Hans Abrahamsen's "Let Me Tell You" with Barbara Hannigan. (Courtesy of Winter and Winter)
Let me tell you
Hans Abrahamsen, Barbara Hannigan

Winter & Winter

When the 35-minute song cycle “let me tell you” won the 2016 Grawemeyer Award for Music last November, few classical music fans had heard of its composer, a mild-mannered Dane named Hans Abrahamsen. The soprano for whom he wrote the work, Barbara Hannigan, is not exactly a household name either. With any luck, this recording will remedy that. Between Abrahamsen’s intricate, luminous orchestration and Hannigan’s achingly musical performance, “let me tell you” ranks as one of the most compelling contemporary works for voice and orchestra.

The clever and beautiful text, by librettist and author Paul Griffiths, is constructed solely from the 481 words allotted to Ophelia in Shakespeare’s “Hamlet.” Rearranged and duplicated, the words reveal a fresh, new character eager to tell her story to a 21st-century audience. Ophelia comes across as confident and thoughtful, yet still vulnerable. In several of the cycle’s seven songs, Abrahamsen borrows a vocal effect (“trillo”) from Monteverdi where notes are repeated rapidly as if Ophelia is stammering.

Breathtaking moments are everywhere. Perhaps the most memorable orchestral passage arrives in the fifth song. As Ophelia addresses her (imaginary?) lover with the words “You sun-blasted me and turned me to light,” the orchestra, roiling in chaos, suddenly turns crystalline, descending in shards of glass. In terms of vocals, none matches the moment in the final song where, on the phrase “snow falls,” Hannigan launches a delicate, radiant high C out of thin air. A YouTube video from an Amsterdam performance finds one violinist fighting back tears as Hannigan’s note falls back into the orchestra.

That’s the kind of effect the music tends to have on audiences. I saw it firsthand when Hannigan gave the New York premiere at Carnegie Hall in January with the Cleveland Orchestra. This recording benefits from the detailed reading of conductor Andris Nelsons, who led the world premiere in 2013, and nuanced playing from the Bavarian Radio Symphony Orchestra. Rarely do music, words and performance so brilliantly coalesce.

Roger Muraro's recording of Liszt's "Le Piano de Demain." (Courtesy of La Dolce Volta)

One note: The album contains only “let me tell you,” and at full price it may strike some as disproportionately expensive. Still, after the devastating final scene, where Ophelia slowly walks alone into a landscape of snow, it’s hard to imagine following with anything but silence.

Tom Huizenga

Liszt: The Piano of Tomorrow
Roger Muraro, piano

La Dolce Volta

A few years back, the French pianist Roger Muraro created something of a sensation with the release of Liszt’s famous but seldom-recorded transcription of Berlioz’s “Symphonie Fantastique.” Muraro believes that much of 20th-century piano music is deeply indebted to Liszt. His latest recording, “Liszt: The Piano of Tomorrow,” eloquently illustrates that point of view.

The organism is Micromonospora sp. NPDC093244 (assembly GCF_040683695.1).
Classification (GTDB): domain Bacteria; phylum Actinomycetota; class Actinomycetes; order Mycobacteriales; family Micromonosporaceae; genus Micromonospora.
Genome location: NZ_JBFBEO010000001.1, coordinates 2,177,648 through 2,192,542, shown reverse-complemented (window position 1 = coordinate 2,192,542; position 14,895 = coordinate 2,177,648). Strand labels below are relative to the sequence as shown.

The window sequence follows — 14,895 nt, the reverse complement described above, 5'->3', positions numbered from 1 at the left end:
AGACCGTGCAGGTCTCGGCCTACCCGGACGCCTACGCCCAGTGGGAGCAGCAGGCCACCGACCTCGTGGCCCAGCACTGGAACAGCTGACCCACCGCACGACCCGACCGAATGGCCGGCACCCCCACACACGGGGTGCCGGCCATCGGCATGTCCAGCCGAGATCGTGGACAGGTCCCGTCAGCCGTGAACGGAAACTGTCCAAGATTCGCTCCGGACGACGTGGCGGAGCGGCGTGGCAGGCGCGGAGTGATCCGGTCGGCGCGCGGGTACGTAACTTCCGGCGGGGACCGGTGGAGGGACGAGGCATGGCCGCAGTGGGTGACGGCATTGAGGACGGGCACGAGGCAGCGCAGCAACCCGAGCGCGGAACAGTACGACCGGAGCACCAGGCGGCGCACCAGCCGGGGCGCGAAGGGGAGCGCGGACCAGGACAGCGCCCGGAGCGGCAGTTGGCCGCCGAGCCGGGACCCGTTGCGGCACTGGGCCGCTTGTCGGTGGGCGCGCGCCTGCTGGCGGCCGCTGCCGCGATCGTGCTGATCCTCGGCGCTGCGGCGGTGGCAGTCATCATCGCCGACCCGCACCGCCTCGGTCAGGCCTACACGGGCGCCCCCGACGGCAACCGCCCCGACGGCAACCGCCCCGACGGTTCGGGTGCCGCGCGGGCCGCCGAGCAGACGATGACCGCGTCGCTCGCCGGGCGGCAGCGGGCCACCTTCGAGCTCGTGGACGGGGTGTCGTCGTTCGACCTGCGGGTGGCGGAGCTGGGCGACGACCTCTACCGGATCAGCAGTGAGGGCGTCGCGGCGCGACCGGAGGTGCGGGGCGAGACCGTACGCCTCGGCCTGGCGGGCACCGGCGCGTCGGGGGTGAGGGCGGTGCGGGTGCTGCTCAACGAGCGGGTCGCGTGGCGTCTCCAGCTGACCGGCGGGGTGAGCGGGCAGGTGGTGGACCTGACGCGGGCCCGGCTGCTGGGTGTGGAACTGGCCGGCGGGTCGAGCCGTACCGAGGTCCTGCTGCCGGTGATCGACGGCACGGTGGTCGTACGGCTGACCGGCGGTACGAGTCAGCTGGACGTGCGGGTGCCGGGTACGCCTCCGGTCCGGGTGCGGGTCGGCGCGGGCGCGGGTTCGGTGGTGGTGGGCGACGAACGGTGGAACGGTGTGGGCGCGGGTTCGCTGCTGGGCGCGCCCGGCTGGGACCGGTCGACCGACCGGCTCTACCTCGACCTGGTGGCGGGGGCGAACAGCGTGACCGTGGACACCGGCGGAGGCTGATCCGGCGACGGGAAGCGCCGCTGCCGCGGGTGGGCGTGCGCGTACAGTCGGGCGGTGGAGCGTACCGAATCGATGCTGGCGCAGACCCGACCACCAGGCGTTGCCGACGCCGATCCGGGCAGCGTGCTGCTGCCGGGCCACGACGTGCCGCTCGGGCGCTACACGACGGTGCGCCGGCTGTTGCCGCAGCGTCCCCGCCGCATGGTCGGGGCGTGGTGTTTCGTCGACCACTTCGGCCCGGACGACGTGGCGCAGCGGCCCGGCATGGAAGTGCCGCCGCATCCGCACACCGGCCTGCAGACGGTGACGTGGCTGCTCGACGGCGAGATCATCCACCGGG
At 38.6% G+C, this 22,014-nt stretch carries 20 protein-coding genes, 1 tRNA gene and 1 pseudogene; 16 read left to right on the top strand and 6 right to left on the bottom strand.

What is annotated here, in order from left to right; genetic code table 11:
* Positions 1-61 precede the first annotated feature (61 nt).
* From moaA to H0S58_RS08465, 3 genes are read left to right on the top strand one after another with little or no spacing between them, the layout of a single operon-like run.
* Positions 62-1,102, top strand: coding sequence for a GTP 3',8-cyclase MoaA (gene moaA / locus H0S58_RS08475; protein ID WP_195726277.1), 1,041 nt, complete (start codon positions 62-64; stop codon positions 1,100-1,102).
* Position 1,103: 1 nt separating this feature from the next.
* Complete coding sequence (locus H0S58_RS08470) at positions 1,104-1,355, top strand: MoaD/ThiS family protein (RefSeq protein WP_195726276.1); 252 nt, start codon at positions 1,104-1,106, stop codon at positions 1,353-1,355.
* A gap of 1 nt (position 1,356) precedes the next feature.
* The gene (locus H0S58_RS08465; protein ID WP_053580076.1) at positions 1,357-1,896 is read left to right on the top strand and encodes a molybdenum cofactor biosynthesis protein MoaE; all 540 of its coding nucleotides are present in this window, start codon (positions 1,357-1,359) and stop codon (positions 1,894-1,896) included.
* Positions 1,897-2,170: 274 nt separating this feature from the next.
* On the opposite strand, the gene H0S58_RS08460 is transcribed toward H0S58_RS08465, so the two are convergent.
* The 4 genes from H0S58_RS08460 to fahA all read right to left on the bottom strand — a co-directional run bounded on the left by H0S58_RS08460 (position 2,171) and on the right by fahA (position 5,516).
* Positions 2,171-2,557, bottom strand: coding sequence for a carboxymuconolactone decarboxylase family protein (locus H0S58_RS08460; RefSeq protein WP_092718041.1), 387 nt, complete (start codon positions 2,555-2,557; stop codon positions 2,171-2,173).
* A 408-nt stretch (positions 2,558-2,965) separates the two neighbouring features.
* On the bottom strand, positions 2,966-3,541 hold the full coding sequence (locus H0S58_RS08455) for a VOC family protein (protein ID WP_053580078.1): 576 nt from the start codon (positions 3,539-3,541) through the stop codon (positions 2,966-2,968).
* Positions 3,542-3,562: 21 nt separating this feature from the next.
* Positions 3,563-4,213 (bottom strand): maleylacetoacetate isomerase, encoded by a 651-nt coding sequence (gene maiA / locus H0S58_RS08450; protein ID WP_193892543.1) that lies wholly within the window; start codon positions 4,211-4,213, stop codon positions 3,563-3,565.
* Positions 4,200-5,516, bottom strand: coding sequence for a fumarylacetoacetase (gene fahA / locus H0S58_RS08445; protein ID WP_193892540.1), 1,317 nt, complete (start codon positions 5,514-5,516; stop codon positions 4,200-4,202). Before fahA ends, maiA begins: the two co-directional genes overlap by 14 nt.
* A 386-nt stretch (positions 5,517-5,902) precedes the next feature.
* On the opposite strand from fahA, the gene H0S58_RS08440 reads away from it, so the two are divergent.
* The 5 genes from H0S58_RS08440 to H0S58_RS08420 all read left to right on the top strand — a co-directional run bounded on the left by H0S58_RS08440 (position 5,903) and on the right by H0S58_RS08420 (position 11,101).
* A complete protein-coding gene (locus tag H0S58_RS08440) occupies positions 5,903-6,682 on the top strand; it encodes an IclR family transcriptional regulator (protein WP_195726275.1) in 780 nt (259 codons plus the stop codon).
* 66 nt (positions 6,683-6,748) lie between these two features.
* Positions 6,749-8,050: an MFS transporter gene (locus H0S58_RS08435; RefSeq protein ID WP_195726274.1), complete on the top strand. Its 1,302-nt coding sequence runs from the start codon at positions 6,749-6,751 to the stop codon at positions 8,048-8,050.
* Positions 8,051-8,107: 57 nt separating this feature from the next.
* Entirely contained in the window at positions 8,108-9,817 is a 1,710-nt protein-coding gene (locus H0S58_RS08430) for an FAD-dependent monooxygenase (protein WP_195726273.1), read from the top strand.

Muraro imbues the “Fantasie and Fugue on B-A-C-H,” a piece prone to blustery overplaying, with an aura of rapt mystery, including a fugue that grows sinister in its disregard of tonality. Two Wagner transcriptions, the “Spinning Song” from “The Flying Dutchman” and “Isolde’s Liebestod,” are given full orchestral dimension, without sacrificing clarity of detail or exceeding the limits of what might be sung.

Unfortunately, in some circles, the much-abused “Hungarian Rhapsodies” still give license for distortion and vulgarity. Muraro’s Tenth Rhapsody is antidotal, with a folkloristic approach suggesting the purity of Bartók. The piquant charm of the tunes is captured against a colorful background evoking the freedom and audacity of 19th-century gypsy bands. And if the tidal currents of the Strait of Messina are vividly portrayed in “St. Francis Walking on the Waves,” Muraro keeps the devout piety of Francis of Paola center stage.

But it is the B minor Sonata, a piece represented in the catalogues by about 200 recordings at any given moment, that is Muraro’s singular achievement. His interpretation combines French objectivity with a close and deeply personal reading that opens up the vast topography of this Romantic masterpiece onto vistas of rare grandeur. I can’t think of another recording more engaged or heartfelt. Muraro’s probing intelligence and keen sense of proportion allow him to bypass externals, revealing this music’s compelling humanity.

Patrick Rucker